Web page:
Barrett's Esophagus Patients Have Same Survival Rates as General Population, Says New Mayo Clinic Study

New Mayo Clinic research has found that survival rates of patients with Barrett's esophagus, which can be a precursor for esophageal cancer, are no different than the survival rates for the general population. These findings were presented today at the 2009 American College of Gastroenterology (ACG) Annual Meeting in San Diego.

Barrett's esophagus is most often diagnosed in people who have long-term gastroesophageal reflux disease (GERD) — a chronic regurgitation of acid from the stomach into the lower esophagus. A diagnosis of Barrett's esophagus can be concerning because it increases the risk of developing esophageal cancer.

"Patients who are diagnosed with Barrett's esophagus often fear they will develop esophageal cancer and not survive long," says Ganapathy Prasad, M.D., gastroenterologist, Mayo Clinic and lead author on the study. "Our research examined the survival rates of Barrett's esophagus patients from Olmsted County, Minn., over the past three decades, compared to a control group of patients. We wanted to study overall survival, predictors of survival and ultimate cause of death in patients."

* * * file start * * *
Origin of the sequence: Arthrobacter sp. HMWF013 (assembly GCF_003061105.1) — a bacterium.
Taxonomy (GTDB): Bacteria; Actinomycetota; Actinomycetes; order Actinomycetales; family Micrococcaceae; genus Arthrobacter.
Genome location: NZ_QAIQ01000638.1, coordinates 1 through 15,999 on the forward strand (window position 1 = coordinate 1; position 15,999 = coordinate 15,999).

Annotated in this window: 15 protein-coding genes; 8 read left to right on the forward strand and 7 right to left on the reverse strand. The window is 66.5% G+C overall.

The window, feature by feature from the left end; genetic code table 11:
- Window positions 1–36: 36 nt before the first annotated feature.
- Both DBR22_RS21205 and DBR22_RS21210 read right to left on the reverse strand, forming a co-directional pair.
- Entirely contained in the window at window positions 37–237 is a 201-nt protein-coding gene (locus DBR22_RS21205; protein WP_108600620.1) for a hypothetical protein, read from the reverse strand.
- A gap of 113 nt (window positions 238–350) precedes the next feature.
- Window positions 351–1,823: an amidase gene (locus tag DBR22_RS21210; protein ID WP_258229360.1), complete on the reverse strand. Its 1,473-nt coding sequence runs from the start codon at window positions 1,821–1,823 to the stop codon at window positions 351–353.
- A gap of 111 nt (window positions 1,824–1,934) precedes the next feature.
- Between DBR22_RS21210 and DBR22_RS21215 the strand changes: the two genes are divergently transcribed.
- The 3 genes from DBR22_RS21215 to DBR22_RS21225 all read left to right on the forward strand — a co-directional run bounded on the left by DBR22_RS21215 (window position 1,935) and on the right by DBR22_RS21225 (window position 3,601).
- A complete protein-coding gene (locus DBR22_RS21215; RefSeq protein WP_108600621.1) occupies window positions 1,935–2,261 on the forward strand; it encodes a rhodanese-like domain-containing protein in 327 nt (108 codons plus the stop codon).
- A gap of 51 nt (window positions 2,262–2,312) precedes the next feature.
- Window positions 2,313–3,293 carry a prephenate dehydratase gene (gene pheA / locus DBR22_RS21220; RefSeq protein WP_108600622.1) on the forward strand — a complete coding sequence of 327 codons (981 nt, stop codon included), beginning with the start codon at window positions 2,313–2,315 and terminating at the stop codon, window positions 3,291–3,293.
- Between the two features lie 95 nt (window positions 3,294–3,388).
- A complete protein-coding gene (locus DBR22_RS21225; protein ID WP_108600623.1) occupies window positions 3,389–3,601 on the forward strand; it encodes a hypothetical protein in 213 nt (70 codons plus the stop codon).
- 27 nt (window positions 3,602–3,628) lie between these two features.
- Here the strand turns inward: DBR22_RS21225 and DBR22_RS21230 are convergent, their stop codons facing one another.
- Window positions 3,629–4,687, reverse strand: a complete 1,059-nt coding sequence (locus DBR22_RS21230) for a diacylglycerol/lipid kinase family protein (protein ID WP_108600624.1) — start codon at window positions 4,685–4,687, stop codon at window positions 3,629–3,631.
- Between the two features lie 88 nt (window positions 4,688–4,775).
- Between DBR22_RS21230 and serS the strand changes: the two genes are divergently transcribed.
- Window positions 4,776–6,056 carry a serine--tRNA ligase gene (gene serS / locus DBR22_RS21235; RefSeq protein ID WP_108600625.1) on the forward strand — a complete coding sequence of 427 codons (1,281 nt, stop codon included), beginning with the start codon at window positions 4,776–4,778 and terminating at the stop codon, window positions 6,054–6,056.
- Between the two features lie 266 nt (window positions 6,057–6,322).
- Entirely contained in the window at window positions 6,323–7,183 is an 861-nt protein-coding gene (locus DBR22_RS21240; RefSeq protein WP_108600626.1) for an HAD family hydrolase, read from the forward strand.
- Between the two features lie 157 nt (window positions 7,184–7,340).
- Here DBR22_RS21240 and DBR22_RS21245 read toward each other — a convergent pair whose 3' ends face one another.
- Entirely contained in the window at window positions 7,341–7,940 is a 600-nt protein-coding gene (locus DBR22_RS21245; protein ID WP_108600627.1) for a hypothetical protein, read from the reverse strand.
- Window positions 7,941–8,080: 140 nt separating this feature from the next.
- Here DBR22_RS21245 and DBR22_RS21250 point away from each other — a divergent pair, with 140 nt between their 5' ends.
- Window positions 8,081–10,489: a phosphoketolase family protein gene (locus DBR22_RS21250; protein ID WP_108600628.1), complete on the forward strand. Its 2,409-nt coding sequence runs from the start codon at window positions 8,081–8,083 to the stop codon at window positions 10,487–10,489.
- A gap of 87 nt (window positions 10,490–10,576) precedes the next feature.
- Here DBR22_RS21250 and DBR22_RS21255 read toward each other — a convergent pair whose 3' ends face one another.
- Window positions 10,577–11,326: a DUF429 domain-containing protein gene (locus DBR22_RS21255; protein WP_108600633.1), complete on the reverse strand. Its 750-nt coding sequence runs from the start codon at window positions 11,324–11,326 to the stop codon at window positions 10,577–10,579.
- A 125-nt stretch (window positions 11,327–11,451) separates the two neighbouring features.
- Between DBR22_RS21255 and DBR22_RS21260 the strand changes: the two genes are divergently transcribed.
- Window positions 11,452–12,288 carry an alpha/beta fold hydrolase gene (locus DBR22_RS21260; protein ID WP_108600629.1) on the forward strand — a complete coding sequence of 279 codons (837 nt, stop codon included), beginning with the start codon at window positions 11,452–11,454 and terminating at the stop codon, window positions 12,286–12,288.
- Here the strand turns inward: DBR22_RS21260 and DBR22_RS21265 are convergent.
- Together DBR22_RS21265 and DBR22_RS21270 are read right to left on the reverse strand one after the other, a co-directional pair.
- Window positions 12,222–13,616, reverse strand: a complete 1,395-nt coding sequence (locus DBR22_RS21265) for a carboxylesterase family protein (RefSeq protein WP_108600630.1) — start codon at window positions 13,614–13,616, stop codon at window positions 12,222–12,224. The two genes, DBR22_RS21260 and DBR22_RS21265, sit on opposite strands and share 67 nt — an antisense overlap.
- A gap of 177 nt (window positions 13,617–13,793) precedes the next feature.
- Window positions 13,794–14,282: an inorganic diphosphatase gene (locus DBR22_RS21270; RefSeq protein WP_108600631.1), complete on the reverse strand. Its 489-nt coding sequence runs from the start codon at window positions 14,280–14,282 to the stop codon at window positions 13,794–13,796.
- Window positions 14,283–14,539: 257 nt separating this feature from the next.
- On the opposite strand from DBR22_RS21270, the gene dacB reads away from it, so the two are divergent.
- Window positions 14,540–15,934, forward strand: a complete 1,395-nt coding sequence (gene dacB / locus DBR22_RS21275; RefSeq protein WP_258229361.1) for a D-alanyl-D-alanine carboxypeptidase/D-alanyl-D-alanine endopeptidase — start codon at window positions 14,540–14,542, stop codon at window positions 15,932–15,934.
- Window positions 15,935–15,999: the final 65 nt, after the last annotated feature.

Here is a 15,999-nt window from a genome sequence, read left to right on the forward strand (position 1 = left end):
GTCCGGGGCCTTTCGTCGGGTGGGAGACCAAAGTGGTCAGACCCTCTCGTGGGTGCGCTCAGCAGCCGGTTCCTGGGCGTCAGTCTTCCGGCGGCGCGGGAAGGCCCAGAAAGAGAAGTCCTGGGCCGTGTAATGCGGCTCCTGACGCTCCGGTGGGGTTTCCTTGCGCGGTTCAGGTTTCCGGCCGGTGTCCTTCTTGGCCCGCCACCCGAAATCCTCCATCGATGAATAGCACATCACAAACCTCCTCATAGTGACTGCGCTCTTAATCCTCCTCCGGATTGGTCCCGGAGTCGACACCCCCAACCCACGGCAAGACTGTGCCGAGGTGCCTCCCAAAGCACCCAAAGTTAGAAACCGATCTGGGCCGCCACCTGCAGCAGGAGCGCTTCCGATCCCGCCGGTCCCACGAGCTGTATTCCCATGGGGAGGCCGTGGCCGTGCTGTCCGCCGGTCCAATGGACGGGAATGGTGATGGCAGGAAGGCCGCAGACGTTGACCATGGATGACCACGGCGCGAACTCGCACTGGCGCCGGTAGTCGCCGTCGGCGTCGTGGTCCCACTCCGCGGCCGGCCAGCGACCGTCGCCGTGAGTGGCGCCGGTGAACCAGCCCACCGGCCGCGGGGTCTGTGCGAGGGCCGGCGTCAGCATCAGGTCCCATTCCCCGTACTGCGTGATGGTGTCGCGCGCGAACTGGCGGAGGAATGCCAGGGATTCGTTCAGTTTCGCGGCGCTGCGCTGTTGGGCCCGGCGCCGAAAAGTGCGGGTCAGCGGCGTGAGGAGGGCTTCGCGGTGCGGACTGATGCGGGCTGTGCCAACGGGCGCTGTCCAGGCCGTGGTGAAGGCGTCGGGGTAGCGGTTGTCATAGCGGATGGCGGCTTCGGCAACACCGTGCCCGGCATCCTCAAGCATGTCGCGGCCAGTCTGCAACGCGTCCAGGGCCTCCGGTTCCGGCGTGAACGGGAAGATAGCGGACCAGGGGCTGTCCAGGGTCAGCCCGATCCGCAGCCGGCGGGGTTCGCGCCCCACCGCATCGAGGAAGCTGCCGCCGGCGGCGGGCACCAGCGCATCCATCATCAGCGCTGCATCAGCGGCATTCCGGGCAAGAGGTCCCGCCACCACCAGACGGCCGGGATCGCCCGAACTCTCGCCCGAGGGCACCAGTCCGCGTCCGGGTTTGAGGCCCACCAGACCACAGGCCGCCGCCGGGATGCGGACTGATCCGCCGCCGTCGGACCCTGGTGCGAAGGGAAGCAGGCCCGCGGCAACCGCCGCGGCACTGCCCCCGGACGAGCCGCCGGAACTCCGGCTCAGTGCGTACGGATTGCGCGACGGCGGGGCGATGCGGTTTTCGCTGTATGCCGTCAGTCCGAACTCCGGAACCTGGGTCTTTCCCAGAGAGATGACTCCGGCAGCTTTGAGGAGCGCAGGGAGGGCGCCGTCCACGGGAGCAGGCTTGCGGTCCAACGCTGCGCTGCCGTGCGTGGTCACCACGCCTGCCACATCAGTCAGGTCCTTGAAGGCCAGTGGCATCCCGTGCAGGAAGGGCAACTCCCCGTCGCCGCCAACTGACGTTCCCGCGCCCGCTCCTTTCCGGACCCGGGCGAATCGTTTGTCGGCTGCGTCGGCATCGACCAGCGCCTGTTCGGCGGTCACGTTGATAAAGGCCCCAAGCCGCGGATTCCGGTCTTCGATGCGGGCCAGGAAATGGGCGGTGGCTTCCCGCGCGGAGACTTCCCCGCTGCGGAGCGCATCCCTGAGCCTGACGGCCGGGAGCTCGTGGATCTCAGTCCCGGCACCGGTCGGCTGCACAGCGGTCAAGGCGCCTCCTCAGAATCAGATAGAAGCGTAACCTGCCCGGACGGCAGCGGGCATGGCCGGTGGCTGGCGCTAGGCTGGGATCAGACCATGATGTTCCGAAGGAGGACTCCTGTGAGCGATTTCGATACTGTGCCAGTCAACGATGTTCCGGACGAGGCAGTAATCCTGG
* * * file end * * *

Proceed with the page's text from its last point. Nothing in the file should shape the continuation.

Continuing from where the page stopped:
Survival data and cause of death was ascertained from medical records of the 366 patients. Overall survival at 10 years after diagnosis was 68 percent. Causes of death included 28 percent from cardiovascular disease, 7 percent from dementia and 7 percent from esophageal cancer. The overall survival of this group was comparable to that of a control sample from the 2000 U.S. census.

An Aspirin A Day To Keep Cancer Away? Research Shows The Painkiller Can Slow DNA Damage

"For the study, patients with Barrett's esophagus were tracked from six to 19 years from the time that they were diagnosed. A group of the patients diagnosed was then told to take daily aspirin for many years and then stop, while another group was told to take aspirin during the study. Researchers then tracked the rates of genetic mutations in the tissues of the affected area throughout the long study period..."

http://www.medicaldaily.com/articles/16617/20130618/painkiller-aspirin-dna-damage-barretts-esophagus-cancer-risk.htm

David Emerson

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